The committee voted in favor of a measure that would allow private attorneys to sue on behalf of the Virgin Islands government in fraud cases and receive a share of the recovered sum, sending it to the floor for further consideration.

Frazier categorized the measure as a whistle blower law that would encourage individuals with knowledge of fraud being committed against the government to come forward. By allowing private attorneys to sue on the government’s behalf, it would also free the attorney general’s office from the burden of prosecuting every fraud case it was presented.

Frazier said this was a common law throughout the country and that it was an effective tool for fighting fraud.

The measure passed with little discussion. Dowe, Sanes, Sprauve, White, Richards and Russell voted in favor of the bill. Hansen was absent for the vote.

The committee ended the hearing by taking testimony from the Government Employees Retirement System on amendments to its governing legislation that would allow it to raise rates paid by employees and employers and to put money in a broader array of investments.

Austin Nibbs, GERS administrator, said the changes were absolutely necessary for the system to survive. He said GERS had been paying out more money than it was taking in for several years, and that this year they were on track to lose $124 million.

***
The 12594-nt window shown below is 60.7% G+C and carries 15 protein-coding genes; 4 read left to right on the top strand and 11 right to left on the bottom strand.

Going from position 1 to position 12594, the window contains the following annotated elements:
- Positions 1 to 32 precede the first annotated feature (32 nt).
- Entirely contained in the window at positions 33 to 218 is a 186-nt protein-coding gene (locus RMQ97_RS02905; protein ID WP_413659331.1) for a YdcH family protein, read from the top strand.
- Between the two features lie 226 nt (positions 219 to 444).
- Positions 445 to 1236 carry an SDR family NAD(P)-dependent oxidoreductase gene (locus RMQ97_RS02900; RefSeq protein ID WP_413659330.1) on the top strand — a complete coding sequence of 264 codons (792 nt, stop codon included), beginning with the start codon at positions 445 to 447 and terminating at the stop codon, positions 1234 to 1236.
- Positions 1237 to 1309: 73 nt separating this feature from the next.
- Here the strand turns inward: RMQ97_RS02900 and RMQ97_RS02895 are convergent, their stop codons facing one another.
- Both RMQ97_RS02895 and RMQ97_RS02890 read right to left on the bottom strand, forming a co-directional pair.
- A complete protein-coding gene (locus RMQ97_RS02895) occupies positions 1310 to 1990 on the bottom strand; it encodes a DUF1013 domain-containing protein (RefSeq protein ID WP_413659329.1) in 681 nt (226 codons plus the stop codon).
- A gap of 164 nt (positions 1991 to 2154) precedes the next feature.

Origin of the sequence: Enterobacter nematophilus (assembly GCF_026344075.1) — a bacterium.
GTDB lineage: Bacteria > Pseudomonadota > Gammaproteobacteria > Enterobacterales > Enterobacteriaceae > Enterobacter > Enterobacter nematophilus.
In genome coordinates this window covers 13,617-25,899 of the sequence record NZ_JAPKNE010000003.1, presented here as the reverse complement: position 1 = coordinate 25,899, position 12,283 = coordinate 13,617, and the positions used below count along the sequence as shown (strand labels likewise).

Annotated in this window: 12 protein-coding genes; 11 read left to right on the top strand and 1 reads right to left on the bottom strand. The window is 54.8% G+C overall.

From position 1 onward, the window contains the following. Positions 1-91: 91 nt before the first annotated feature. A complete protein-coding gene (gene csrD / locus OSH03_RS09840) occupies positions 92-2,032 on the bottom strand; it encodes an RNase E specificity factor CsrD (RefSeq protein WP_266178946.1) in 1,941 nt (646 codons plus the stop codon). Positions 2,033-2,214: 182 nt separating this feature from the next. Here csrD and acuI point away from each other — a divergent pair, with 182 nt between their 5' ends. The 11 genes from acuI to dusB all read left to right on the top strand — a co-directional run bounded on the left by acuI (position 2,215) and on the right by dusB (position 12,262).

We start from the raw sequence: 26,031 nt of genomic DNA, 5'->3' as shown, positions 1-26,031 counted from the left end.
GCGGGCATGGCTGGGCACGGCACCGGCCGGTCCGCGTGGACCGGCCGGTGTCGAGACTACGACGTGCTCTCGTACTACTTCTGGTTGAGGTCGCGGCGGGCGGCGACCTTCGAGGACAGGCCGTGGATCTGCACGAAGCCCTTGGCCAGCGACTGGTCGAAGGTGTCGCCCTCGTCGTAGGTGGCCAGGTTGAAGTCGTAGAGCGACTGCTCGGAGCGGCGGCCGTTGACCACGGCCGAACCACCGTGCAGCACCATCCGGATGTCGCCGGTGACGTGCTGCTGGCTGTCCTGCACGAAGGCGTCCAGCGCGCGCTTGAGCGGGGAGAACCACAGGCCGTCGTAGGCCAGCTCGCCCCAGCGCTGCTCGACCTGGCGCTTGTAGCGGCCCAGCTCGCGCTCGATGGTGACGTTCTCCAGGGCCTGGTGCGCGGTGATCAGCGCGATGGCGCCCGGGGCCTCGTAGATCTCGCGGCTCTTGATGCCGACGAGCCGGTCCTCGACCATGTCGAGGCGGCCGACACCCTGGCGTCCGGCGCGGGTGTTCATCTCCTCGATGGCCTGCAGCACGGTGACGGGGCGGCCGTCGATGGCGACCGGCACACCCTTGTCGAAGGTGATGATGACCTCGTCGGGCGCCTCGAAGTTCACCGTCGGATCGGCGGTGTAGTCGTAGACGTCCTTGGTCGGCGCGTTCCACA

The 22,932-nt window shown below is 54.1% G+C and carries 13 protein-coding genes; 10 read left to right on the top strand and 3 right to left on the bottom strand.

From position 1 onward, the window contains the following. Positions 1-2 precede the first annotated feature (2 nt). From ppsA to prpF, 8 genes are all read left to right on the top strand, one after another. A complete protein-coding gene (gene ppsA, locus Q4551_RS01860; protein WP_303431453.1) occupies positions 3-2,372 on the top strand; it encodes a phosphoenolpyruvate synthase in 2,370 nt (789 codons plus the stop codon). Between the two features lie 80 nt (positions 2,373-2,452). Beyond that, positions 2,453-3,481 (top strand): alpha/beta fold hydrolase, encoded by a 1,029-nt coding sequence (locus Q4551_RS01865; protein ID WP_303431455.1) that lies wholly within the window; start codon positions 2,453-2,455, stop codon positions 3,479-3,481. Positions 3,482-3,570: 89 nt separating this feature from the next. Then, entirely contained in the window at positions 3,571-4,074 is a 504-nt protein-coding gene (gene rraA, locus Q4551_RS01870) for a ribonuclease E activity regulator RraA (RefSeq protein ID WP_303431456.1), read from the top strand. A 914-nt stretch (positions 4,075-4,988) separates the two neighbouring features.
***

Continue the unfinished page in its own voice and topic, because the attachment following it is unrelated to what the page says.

If nothing is done, he said, GERS would go bankrupt in 2022.

Amongst the proposed changes, GERS is seeking:
-to increase payments by regular employees to 9.5 percent of their salary in FY 2014, 10.5 percent in FY15 and 11.5 percent in FY16. Thereafter rates would be established by the board of trustees (currently rates are set by law and most changes require action by the Senate);
-to increase payments by employees in hazardous jobs to 11.625 percent of their salary in FY14, 12.625 percent in FY15 and 13.625 percent in FY16. Thereafter rates would be established by the board of trustees;
-to increase employer contributions to 20.5 percent of an employee’s compensation in FY14, 23.5 percent in FY15, 26.5 percent in FY16, 29.5 percent in FY17, 32.5 percent in FY18, 35.5 percent in FY19 and 38.5 percent in FY20. Thereafter the rates would be established by the board of trustees;
-to lower the minimum rating required for the system to invest in various securities from BBB to B;
-and to allow the system to invest up to 15 percent of the portfolio in below investment grade securities.

Sen. Hill spoke in favor of the measure, but cautioned GERS that they may be asking for too much.

“The suggestions you have in this amendment are the type of changes that the public is not going to like,” he said. “The changes you need and the system requires for its survival may have very little chance of passing in the Senate.”

No votes were taken on the measure at the hearing. Discussion on the matter will continue at the committee’s hearing on Oct. 22 at 2 p.m.